Fleet operators want Teslas. But not “fully self-driving.”
Local governments like Westport and businesses large and small all hail the benefits of electric vehicles like Teslas. Westport has saved thousands on fuel and maintenance since purchasing the Model 3 in 2019.
Police departments are among the fleet operators that are increasingly turning to electric vehicles for the sake of the economy and the environment. Koskinas said he’s received more than 500 requests from agencies around the world asking about Westport’s use of electric vehicles.
He said Westport has saved nearly $7,000 a year in fuel and maintenance costs. There could be more savings. Westport hopes to save $5,000 a car if it can use Tesla’s in-vehicle computer, instead of setting it up separately for important features like license plate scanning, lights and siren controls. , and at the same time broadcast to colleagues. Koskinas said discussions are ongoing between Westport and Tesla.
But for all their Tesla enthusiasm, there’s one feature they really haven’t touched – “full self-driving”. Some say the technology is not ready yet.
The $10,000 optional software feature includes driver-assistance features that Tesla hopes will one day enable self-driving cars. (Price will likely increase as in the past, so the best time to buy might be now, for those who believe in the technology’s future.) Not all Teslas have “self-driving capabilities.” completely”. Currently, “full self-driving” is available in Beta form and has only been released to a limited group of people. It can change lanes under certain circumstances, respond to most traffic signals and steer the vehicle.
The technology is far from perfect and requires the driver’s attention behind the wheel for immediate control. Tesla “could do the wrong thing at the worst time”.
Koskinas can envision the benefits if his department’s cars can be trusted to drive responsibly, always doing the right thing. He said officers responding to incidents sometimes end up in ambulances going to the hospital, to offer assistance. But they had to leave their patrol car behind.
“How wonderful would it be if that car drove itself to the hospital and met the officer there?” he say.
If Teslas can do that, he can buy “fully self-driving cars,” he said.
Koskinas said of today’s technology: “We weren’t there. A “full self-driving” option could be added to Teslas in the future even if it wasn’t purchased at the time of sale.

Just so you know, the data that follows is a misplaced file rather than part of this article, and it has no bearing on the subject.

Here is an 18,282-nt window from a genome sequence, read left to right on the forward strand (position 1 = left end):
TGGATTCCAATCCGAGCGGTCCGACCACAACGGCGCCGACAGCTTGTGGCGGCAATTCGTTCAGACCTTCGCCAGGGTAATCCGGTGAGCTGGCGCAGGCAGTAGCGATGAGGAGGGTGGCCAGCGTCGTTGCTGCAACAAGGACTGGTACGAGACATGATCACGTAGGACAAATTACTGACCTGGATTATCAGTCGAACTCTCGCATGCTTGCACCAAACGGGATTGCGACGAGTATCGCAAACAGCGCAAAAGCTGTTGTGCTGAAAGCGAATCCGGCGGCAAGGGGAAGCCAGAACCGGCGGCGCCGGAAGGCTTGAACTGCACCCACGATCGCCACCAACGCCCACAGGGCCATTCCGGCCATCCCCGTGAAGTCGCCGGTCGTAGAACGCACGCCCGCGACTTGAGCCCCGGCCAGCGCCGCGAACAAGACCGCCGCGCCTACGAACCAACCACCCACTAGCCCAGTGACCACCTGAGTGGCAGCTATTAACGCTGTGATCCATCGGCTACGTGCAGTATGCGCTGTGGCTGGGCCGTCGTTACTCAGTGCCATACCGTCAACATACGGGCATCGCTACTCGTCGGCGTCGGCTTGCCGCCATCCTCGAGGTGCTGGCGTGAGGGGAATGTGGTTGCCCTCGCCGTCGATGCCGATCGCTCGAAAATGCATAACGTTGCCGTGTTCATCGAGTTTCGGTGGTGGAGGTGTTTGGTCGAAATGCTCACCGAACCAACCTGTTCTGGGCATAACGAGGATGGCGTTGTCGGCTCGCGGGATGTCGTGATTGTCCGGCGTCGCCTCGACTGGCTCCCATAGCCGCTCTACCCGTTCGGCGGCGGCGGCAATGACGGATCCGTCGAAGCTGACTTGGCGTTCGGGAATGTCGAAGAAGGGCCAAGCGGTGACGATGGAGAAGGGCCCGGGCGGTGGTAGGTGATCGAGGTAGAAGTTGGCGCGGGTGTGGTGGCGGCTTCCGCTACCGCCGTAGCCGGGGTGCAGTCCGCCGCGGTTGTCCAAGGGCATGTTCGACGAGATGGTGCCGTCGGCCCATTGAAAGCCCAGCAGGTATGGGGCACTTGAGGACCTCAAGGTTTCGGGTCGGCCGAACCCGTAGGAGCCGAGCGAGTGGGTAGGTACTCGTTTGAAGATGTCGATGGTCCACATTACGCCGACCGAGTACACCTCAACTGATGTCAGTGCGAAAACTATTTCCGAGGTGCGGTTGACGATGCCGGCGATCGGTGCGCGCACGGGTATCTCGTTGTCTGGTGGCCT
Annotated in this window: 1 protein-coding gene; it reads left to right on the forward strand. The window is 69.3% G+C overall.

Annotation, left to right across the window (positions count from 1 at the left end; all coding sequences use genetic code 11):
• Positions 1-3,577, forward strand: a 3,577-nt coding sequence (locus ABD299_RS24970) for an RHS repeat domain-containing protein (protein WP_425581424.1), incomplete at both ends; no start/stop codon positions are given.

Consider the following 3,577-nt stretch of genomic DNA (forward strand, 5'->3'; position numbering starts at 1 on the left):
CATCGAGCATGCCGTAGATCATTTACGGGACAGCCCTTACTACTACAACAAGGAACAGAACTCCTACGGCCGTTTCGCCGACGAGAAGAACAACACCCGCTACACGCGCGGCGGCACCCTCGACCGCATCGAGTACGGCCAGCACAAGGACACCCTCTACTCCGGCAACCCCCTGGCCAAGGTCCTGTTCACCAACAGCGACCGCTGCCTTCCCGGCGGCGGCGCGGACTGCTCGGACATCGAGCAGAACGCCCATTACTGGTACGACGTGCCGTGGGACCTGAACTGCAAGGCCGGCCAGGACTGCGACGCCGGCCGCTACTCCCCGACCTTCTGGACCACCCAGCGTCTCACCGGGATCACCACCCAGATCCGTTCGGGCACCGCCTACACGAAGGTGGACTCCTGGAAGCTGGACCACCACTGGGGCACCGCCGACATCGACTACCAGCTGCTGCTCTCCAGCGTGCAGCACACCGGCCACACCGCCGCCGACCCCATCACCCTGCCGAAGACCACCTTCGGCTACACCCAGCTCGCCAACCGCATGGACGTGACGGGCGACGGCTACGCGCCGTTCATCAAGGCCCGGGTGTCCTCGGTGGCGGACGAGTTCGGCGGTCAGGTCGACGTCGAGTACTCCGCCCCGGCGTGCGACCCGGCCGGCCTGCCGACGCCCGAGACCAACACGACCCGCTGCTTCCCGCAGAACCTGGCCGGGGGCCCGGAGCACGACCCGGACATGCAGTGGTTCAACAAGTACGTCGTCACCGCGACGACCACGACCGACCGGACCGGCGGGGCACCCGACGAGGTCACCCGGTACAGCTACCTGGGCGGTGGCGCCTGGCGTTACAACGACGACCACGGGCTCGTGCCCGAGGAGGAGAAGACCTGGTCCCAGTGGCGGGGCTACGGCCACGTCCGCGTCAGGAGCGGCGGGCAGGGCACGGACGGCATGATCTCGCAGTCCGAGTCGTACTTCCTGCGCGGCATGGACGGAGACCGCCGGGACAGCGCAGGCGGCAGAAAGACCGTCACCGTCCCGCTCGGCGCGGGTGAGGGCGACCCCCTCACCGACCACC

Westport, Connecticut is one of six police departments to tell CNN Business that they have purchased at least one Tesla, but without the “full self-driving” feature.
The police department weren’t the only ones passing through.
Most Tesla buyers declined to say why they didn’t buy a “fully self-driving car.” But the technology’s limits seem obvious and could be a factor.
Thilo Koslowski, a consultant at AutoDGTL focusing on automotive technology, told CNN Business that “full self-driving” isn’t currently a good value for fleet operators, given the technology’s limitations. and its cost.
“They didn’t get the benefits they were looking for,” says Koslowski. “It’s not a fully self-driving car. The question is whether it’s worth the money.”
According to Koslowski, fleet operators want safer driving and more efficient vehicles. He said there is no objective data to prove that “full self-driving” is safer than human driving. “Full self-driving” has not been proven to make today’s Teslas more productive, he said.
According to Koslowski, fleet operators could theoretically face the risk of liability if “full self-driving mode” was active during a crash.
“That risk overshadows any potential benefits you could get from doing this,” says Koslowski. “It’s such a murky, gray area that I think the risk is too high for the rental companies to do that.”
Some Teslas using “full self-driving” mode veered off the roadside, damaging the car’s wheels. A person claiming to be a Tesla owner reported to the National Highway Traffic and Safety Administration this month that their Tesla was severely damaged after crashing into a vehicle while driving. use “full self-driving” mode. The agency is seeking more information about the crash, according to spokeswoman Lucia Sanchez.
Even Tesla CEO Elon Musk has hinted at the limits of “full self-driving”.
“We need to get the self-driving work done for it to be a compelling value proposition,” he said during Tesla’s earnings call this summer.
At the time, he also questioned the value of paying for a “fully self-driving” subscription version. At that time, “fully self-driving” drivers will get some limited features, such as automatic lane change.
“Like right now, isn’t it – is it reasonable for someone to do so [full self-driving] register? I think it’s debatable. But once we’ve rolled out full self-driving extensively, the value proposition will be clear,” Musk said.
Tesla has repeatedly missed deadlines when it wants its self-driving system to be widely deployed, and hasn’t released a recent estimate of the widespread rollout of “fully self-driving cars.”
Tesla did not respond to a request for comment and generally did not engage with the professional media.